When it comes to supporting radical causes and countenancing against Donald Trump, Ted Cruz and other conservative members of the Republican Party aren’t exactly the first things that spring to mind. But it seems that there are routes even the most far-right of republicans won’t cross and holding silent about white domination is one of them. After the ghastly savagery in Charlottesville, Virginia, on Saturday, Aug. 12, Ted Cruz and the GOP are deploring Trump’s Charlottesville speech for not mentioning the words grey domination or terrorism.

On Saturday, Texas senator and former GOP presidential nominee Cruz spoke out against the savagery in Charlottesville in a statement posted to Facebook, deploring white supremacy, Nazis, and the KKK specific. He likewise did what Trump wouldn’t, calling the car crash into a crowddomestic terrorism .~ ATAGEND

The Nazis, the KKK, and white supremacists are loathsome and evil, and all of us have a moral obligation to speak out against the lies, bigotry, anti-Semitism, and hatred that they propagate. Having watched the shocking video of the car deliberately crashing into a gathering of protesters, I suggest the Department of Justice to immediately analyse and engage this grotesque ordinance of domestic terrorism.

Dang, Ted, that’s moderately emphatic. I represent, it’s also human modesty, but it’s kind of more criticism of Trump than I expected of you, honestly.

Cruz isn’t the only one calling out Trump’s failure to mention white-hot supremacy.

South Carolina senator and again, former 2016 presidential nominee Lindsey Graham also called on Trump to explicitly condemn white supremacy, according to The Hill. I would push the president to dissuade these groups that he’s their acquaintance, Graham said.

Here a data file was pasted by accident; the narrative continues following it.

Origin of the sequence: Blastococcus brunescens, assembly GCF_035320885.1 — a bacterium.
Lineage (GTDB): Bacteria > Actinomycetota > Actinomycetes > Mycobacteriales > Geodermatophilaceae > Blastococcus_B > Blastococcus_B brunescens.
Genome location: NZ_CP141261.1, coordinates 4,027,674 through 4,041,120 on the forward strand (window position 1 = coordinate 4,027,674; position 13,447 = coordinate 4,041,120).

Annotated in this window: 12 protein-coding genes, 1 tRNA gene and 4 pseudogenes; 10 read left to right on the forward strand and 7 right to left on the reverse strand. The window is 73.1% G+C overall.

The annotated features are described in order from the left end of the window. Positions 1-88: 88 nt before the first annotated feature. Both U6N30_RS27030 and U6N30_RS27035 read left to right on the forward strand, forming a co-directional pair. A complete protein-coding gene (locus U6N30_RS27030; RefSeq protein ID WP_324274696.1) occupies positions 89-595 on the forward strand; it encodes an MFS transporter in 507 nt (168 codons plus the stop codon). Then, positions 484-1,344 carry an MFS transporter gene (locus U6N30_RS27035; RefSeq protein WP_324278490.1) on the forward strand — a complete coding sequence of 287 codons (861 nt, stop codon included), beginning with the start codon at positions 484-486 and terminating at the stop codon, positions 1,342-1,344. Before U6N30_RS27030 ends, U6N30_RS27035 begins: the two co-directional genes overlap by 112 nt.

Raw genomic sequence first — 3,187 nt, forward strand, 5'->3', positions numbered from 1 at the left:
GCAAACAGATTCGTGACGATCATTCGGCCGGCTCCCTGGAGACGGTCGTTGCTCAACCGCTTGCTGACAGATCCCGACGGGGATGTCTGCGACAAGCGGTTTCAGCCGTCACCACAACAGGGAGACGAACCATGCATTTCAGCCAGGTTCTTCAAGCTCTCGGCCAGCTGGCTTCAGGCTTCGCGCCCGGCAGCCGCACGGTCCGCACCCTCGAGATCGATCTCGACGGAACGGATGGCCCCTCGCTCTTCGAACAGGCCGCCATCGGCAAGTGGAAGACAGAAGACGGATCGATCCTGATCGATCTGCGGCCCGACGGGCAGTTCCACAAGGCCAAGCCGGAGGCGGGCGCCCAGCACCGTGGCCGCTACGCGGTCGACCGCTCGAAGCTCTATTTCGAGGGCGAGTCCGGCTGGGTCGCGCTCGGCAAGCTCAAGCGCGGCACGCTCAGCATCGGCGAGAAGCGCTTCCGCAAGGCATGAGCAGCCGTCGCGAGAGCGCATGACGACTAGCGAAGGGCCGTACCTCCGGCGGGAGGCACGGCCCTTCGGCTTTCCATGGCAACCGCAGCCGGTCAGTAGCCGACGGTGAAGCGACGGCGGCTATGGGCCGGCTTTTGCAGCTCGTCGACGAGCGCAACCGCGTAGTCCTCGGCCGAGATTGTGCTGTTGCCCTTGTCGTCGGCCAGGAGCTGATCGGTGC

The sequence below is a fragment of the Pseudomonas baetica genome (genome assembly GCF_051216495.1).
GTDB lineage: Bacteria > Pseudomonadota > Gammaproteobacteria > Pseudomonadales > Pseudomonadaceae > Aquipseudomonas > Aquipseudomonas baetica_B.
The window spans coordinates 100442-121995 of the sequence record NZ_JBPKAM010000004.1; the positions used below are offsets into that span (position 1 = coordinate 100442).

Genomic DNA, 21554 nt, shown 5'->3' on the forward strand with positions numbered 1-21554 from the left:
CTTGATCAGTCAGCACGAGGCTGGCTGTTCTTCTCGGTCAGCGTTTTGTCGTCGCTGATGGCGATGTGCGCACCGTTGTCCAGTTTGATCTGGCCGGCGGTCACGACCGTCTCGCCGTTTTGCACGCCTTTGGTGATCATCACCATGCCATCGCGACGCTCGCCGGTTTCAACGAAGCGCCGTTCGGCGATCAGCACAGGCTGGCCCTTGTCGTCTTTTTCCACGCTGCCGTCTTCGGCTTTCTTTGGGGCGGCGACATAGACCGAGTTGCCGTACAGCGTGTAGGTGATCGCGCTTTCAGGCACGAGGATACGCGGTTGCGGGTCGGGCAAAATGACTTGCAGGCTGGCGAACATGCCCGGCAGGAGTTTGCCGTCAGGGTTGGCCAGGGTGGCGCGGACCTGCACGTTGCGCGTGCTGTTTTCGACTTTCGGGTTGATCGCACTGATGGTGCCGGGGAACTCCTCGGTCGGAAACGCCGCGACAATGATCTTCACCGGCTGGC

And more Cory Gardner of Colorado, Marco Rubio of Florida, and Chuck Grassley of Iowa all set Trump on bomb. So did Jeff Flake of Arizona and Tim Scott of South Carolina.

Even short-lived former White House Communications Director Anthony Scaramucci, who steadfastly stood by the presidentfor his whole 10 -day term, had to call it out.

I think he needed to be often harsher as it related to the white supremacists and the specific characteristics of that, The Moochsaid on ABC News’ It’s actually terrorism, whether it’s domestic or international, with the moral permission of the conference of presidents you have to call that substance out.

But best available smackdown of all probably came from the Senate’s second-highest ranking Republican, Orrin Hatch of Utah.

Who, you are familiar with, actually forgotten category pushing actual Nazis.

On Friday, Aug. 11 and Saturday, Aug. 12, violence erupted at a series of white nationalist rallies in Charlottesville, Virginia.

Starting with a march of torch-wielding grey nationalistsat the University of Virginia campus on Friday night and escalating through street opposes at a Unite the Right rally on Saturday afternoon. The violence culminated in the moment a vehicle barreled through a army of counter-protesters on Saturday afternoon, injuring more than a dozen and killing one 32 -year old woman.

Shortly after the first death was corroborated, Trump took the pulpit at a news conference scheduled to discuss Veterans’ Affairs legislation, and briefly addressed the violence.

But viewers were shocked and disheartened to discover him say that many sides were to blame and refuse to denounce white-hot predominance. He even ignored direct questions on whether he would renounce white supremacists, or whether he would call the car clang terrorism , instead shooting reporters a unclean appear and walking away.

Republican lawmakers have traditionally been slowto criticize the commander-in-chief, and have supported Trump through any number of ridiculous policy movesand misinformed announcements. Is white-hot supremacy the straw that divulges the camel’s back?

Well, it’s going everyone as far as Twitter, at least.